Lecture 2 HN 300-1 - Evaluation of Food Lecture 2 HN 300...

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Evaluation of Food Lecture 2 HN 300
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Why Evaluate Food? Every time a food is eaten, a judgement is made. Whether or not it is conscious or not, the consumer decides that the food in question is or is not of acceptable quality. So, food companies are constantly trying to stay on top of consumer preferences. Additionally, food is tested for research purposes and for quality assurance.
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Where Does Evaluation Fit In? Development of New Products Maintaining Quality Control in Existing Food Items
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Typical Evaluation of New Products First, in-house testing is conducted to determine the acceptability of the product to the staff. Next, the product is tested in a focus group of 4-12. The individuals fit the specific demographic characteristics of interest to the food company. Then, large scale (200-500 consumers) testing is conducted at a central location or through an in-home test of the product.
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Evaluation of New Products, cont… Then, the product is market tested in a small area to obtain information from a selected sampling of the potential market. Finally, the results of the test marketing determine whether the product should be released to the general market, discontinued, or modified prior to general marketing.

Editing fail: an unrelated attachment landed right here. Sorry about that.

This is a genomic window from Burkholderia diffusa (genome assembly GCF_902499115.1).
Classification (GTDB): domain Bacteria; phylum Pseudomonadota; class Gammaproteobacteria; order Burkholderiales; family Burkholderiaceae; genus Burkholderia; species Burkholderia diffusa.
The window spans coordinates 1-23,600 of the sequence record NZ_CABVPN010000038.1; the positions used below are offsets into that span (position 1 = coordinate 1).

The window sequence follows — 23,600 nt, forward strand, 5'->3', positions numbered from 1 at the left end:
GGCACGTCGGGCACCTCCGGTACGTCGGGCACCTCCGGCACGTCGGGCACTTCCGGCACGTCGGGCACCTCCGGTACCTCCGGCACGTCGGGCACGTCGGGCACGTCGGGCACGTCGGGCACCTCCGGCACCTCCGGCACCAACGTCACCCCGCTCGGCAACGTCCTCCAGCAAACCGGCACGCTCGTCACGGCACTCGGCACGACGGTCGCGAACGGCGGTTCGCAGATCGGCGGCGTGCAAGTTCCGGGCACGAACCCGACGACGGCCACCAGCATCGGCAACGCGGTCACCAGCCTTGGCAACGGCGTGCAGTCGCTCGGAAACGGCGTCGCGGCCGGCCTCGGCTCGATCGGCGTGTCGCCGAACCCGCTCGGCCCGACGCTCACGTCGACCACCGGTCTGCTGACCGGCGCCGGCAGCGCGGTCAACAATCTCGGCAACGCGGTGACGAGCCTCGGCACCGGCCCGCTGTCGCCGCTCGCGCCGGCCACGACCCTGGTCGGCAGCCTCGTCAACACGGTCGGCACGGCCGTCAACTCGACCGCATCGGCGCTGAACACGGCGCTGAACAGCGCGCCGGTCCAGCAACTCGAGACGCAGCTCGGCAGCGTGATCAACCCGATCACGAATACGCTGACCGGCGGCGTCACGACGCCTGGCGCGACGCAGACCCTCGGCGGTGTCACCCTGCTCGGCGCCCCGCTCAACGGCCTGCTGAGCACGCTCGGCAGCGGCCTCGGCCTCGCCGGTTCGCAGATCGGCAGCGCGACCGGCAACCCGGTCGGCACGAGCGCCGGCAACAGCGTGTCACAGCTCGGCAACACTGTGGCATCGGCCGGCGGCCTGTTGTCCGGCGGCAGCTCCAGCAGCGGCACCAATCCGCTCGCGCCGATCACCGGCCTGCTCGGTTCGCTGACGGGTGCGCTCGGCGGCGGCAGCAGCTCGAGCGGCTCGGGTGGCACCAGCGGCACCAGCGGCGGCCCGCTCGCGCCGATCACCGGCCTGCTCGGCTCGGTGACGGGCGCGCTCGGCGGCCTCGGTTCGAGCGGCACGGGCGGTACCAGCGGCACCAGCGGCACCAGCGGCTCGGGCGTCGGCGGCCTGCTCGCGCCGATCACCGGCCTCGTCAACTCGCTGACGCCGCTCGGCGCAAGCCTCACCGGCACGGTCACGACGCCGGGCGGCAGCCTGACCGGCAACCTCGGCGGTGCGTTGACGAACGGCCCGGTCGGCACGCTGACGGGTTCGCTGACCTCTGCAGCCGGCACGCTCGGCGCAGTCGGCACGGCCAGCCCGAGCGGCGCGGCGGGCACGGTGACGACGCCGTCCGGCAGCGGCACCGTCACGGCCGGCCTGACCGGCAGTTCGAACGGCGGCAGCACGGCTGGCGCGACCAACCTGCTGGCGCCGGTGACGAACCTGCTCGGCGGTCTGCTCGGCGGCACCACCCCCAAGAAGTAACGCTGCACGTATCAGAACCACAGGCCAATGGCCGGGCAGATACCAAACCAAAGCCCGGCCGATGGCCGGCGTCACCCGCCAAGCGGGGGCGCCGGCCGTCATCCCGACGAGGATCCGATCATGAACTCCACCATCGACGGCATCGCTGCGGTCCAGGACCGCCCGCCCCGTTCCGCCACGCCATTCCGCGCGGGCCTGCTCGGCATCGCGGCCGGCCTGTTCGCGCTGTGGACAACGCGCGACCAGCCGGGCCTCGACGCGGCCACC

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Two Types of Evaluation: Sensory or Subjective Evaluation Objective Evaluation
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Sensory (Subjective) Evaluation A scientific discipline used to evoke, measure, analyze, and interpret those responses to products (foods and materials) that are perceived by the senses of sight, smell, taste, touch, and hearing. It is also called subjective evaluation, because individual decisions based on the use of the senses determine the scores, not mechanical devices.
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What can sensory evaluation be used for? Product development or reformulation Quality control Quality assurance Product sensory specification Raw materials sensory specification Product optimization Support for advertising claims (Think of the commercials we see on a regular basis.)
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Brief Review of the Anatomy and Physiology Behind Sensory Testing Smell, Taste, Sight
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Olfaction Odor is an important preliminary cure to the acceptability of a food before that food enters the mouth Odor = a volatile (gas or vapor) chemical compound Olfactory Receptors: Nasal organs capable of detecting aromas Chemical molecules enter the nose and dissolve in mucous within a membrane called the olfactory epithelium (a yellow, mucous-coated area).
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Three ways volatile compounds can be brought into contact with the olfactory receptors: 1) Sniffing a food or its headspace 2) Swallowing the food (creates a partial vacuum that draws the volatiles into the nose from the oral cavity) 3) Deliberately exhaling sharply after swallowing the food.
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Olfaction is very keen and varied: The nose can detect the presence of some odors at a concentration as low as 10 -19 M.
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This note was uploaded on 10/21/2011 for the course HUMAN NUTR 300 taught by Professor Staver during the Spring '11 term at Ill. Chicago.

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Lecture 2 HN 300-1 - Evaluation of Food Lecture 2 HN 300...

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